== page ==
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9/13/11

House Cleaning



This morning, my mobile rang. I checked the area code. It was coming from Sacramento, California. Since I was writing, I ignored his call. 

Noon came around and I returned my attention to that morning caller. The caller had left a voice mail message:

Hi my name is Martha and I'm calling about, Onofra? House cleaning? We just found her card outside our doorstep here on Oxford Avenue in Cardiff and we'd like to see if she'd like to come over and look at the house and give us a quote for a house cleaning....My number is 760-555-7448. I'm right here between Dublin and Oxford in Cardiff by the Sea. Thank you so much, bye bye.
 My mother, Onofra, who cleans homes for a living, spent an entire day two weeks ago distributing 1000 business cards. A couple of days afterward, she talked to me dispirited because no one had called. 
Competition is stiff. For every card that I dropped off there were already three there, in addition to the landscapers and gardeners.
Before the recession began, there was plenty of business. Nowadays, you distribute 1000 cards, and you get one call back (the one we got today).

I called Onofra to ask if she was available to go to Cardiff-by-the-Sea in the afternoon. Yes. Then I called Martha to set up an appointment at 3:30 pm. 

Martha and her husband are loaded. Their home is a three-floor posh condominium with an ocean view. All of the floors are wooden, their appliances are state of the art and housed in stainless steel. Their microwave opens and shuts with a button. The walls and the part of the roof on the second floor that faces the ocean is all glasd. Ponds of sunlight sit in their living room. One stands there, and gets the impression one is an open air cage, or even on a hot air balloon. Many of the counter tops in the kitchen are thick, steamy glass. I had not seen something like that. The stair case rails are attached by wire, giving it a very modern, nearly-industrial look. 

The home has two bedrooms and three bathrooms. The bathrooms are something to talk about too. The master shower has three sources of water, and they are all jet streams. One is atop, for a simpler shower. Two are on the wall and they spray across the shower, to get your body. The shower is surfaced with tile in the upper half and stone, real stone, in the lower. It's encased in thick, see-through glass. Outside of the shower is a large tub, which coincidentally, Martha says, they "never use."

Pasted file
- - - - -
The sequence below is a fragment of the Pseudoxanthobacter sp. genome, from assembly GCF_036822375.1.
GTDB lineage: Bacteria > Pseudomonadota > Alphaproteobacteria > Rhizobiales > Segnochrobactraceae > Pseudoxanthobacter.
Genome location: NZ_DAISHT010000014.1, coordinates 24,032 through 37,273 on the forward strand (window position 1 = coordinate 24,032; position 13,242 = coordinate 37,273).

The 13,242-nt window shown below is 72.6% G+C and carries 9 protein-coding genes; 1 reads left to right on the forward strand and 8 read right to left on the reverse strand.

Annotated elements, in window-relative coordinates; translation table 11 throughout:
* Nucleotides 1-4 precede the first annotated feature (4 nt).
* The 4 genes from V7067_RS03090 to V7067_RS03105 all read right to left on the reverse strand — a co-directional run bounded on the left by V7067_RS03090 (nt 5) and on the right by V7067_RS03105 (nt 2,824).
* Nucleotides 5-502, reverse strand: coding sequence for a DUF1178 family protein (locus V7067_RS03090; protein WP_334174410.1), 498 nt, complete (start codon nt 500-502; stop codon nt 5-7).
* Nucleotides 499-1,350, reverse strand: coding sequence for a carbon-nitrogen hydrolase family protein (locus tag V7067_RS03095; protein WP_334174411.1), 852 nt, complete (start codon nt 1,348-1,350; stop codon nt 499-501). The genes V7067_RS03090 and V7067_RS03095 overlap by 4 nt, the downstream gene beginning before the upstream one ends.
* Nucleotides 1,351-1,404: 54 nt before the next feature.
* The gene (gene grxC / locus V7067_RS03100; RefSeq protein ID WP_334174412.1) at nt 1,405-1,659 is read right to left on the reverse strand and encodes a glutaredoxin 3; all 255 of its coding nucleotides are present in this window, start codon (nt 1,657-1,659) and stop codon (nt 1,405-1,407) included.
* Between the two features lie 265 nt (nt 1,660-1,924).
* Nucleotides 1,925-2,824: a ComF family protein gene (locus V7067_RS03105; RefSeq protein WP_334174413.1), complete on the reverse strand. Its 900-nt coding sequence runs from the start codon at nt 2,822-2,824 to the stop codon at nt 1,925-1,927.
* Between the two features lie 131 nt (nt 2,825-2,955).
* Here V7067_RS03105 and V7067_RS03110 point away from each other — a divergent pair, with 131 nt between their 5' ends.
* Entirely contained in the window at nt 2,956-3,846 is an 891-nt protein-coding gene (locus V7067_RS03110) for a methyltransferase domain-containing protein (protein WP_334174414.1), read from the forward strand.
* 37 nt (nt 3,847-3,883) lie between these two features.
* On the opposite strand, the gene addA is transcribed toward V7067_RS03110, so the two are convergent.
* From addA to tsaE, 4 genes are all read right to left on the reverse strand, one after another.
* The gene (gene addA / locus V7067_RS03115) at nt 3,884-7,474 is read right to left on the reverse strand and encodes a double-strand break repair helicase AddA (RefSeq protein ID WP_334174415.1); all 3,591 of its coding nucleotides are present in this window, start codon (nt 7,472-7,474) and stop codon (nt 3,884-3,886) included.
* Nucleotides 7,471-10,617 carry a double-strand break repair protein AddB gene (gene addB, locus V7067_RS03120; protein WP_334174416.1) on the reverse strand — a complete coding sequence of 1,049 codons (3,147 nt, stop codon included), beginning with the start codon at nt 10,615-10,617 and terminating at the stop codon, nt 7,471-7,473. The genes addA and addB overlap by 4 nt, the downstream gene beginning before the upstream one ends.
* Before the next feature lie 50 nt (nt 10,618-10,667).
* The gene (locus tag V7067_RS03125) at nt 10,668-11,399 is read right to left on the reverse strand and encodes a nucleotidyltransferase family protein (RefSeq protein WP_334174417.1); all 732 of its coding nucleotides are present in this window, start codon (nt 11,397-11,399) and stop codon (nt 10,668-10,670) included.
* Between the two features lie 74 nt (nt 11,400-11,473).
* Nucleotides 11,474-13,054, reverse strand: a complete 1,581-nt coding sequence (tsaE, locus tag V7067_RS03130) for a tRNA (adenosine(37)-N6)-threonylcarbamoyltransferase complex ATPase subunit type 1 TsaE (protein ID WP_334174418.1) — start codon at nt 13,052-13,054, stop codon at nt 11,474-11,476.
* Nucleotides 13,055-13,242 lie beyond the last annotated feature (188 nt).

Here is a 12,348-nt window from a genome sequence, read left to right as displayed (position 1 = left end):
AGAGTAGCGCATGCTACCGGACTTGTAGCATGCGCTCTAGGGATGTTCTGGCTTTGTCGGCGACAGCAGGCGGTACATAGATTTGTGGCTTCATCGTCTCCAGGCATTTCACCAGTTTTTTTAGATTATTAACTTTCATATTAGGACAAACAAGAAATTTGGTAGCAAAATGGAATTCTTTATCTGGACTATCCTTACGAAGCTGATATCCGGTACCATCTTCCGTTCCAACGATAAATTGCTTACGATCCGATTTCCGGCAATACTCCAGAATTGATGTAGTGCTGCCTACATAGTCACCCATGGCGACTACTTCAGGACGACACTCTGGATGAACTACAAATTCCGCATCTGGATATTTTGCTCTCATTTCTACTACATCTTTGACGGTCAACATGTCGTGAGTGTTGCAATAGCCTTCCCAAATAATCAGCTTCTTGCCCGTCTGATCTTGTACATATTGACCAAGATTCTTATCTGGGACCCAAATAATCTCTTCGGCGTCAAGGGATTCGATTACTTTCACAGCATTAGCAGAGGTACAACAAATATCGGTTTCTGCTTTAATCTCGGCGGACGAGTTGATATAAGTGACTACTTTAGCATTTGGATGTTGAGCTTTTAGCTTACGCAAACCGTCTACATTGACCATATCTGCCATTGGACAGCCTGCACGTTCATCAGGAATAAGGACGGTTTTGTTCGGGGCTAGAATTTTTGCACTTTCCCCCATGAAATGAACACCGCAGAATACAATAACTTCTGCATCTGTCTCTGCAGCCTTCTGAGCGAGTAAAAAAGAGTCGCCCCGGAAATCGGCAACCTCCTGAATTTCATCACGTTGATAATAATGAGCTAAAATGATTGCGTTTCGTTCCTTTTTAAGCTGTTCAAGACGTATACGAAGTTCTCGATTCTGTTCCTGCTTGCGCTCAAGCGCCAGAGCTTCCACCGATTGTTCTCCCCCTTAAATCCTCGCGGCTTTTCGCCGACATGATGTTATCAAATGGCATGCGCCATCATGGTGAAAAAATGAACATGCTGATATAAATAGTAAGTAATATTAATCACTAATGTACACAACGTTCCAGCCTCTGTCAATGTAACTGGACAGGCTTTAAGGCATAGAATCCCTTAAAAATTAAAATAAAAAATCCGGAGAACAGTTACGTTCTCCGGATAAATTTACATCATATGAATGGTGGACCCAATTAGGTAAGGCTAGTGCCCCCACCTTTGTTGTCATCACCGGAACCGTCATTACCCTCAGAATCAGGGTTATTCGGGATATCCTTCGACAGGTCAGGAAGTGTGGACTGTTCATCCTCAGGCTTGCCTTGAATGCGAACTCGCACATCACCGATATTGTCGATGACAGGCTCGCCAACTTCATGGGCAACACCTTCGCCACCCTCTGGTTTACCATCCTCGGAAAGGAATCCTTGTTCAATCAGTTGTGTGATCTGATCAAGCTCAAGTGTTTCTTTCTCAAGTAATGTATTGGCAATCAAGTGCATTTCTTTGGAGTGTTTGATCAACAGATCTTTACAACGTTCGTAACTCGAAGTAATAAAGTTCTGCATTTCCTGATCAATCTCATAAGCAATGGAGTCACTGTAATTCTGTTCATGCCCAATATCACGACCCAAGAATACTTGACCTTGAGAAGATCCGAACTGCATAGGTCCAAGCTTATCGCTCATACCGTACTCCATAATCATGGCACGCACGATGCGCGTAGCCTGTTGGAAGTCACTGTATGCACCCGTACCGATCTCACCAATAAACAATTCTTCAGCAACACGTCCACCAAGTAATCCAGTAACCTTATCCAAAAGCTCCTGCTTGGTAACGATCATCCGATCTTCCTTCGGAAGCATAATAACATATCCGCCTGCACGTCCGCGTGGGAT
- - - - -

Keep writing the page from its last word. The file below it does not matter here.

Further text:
I began to get tired just going through the house, there is so much to clean! 

Downstairs was another full bathroom (Martha's), the door to the garage, and the office. They either work at home, or bring a lot of work home. It's an office for two, with two full-size desks facing each other with sleek desktop PC's. In a corner, there is exercise equipment I suppose they use when they get stiff. Outside, visible through a window, a small fountain. It's on their property, and obviously custom-made for them. 


On our way to Martha's, Onofra and I discussed how to negotiate the verbal contract. Due to the dearth in business, Onofra is gunshy about negotiating as usual. That is: the first cleaning is done at $20 per hour. The rest of the cleanings are set at a flat rate depending on the frequency: weekly, every two weeks, monthly, what have you. And if more than one month passes, we go back to $20 per hour. 

While in the car, Onofra asked, 

Did Martha say anything about whether she wanted to hire me on a regular basis? 
No. Why don't we just tell her how we work, give her quotes for weekly, biweekly, and so forth, and then let her decide?
 OK
Martha's a white thirty-something who looks like she works out each day and eats a low-fat diet. She was in sweatpants, running sneakers, and a tank-top under an Adidas sweater when we arrived. She was cordial, friendly, and welcoming. Her hair was down to her shoulders, straight, and blond. Crow's feet are becoming pronounced behind her eyes. 

Onofra estimated that the first cleaning would take her eight hours. At $20 per hour, that's $160 for the first time. Subsequently, it would be $110 per week. Martha cringed and said:
My husband and I were thinking about putting her on a trial basis and move up the wage from there. Say, $100 a week for the first month, and then based on her performance, end the relationship, or keep her and pay her up to $110. 
Onofra had no objection to that. I surmised that Martha was only used to paying $100 per week and her counteroffer was just a way to postpone the pain for one more month, to see Onofra's work, and then make a final decision. Or, as it goes in this life of self-employment, verbal contracts, and white to Latino racial relationships, it was only her way of saying, "no deal." I will not be surprised if within the next week, she calls with a lame excuse to cancel; in which case, I will make sure she gets a cold dosage of a piece of my mind. 

I'm happy with what Onofra asked for. Not too much, not too little. I'm happy that she wasn't so scared by the economic recession (which people like Martha are clearly unaffected by) that she grossly under-priced herself. It's not like $110 is NOT underpaid anyway. I mean, this IS self-employment. No health insurance. 

The last thing we did before leaving was look at a calendar and set the first cleaning. Onofra's first day with Martha (if she keeps her word) is Monday the 19th.

After the tentative deal, mom treated me to a veggie burrito at Chipotle's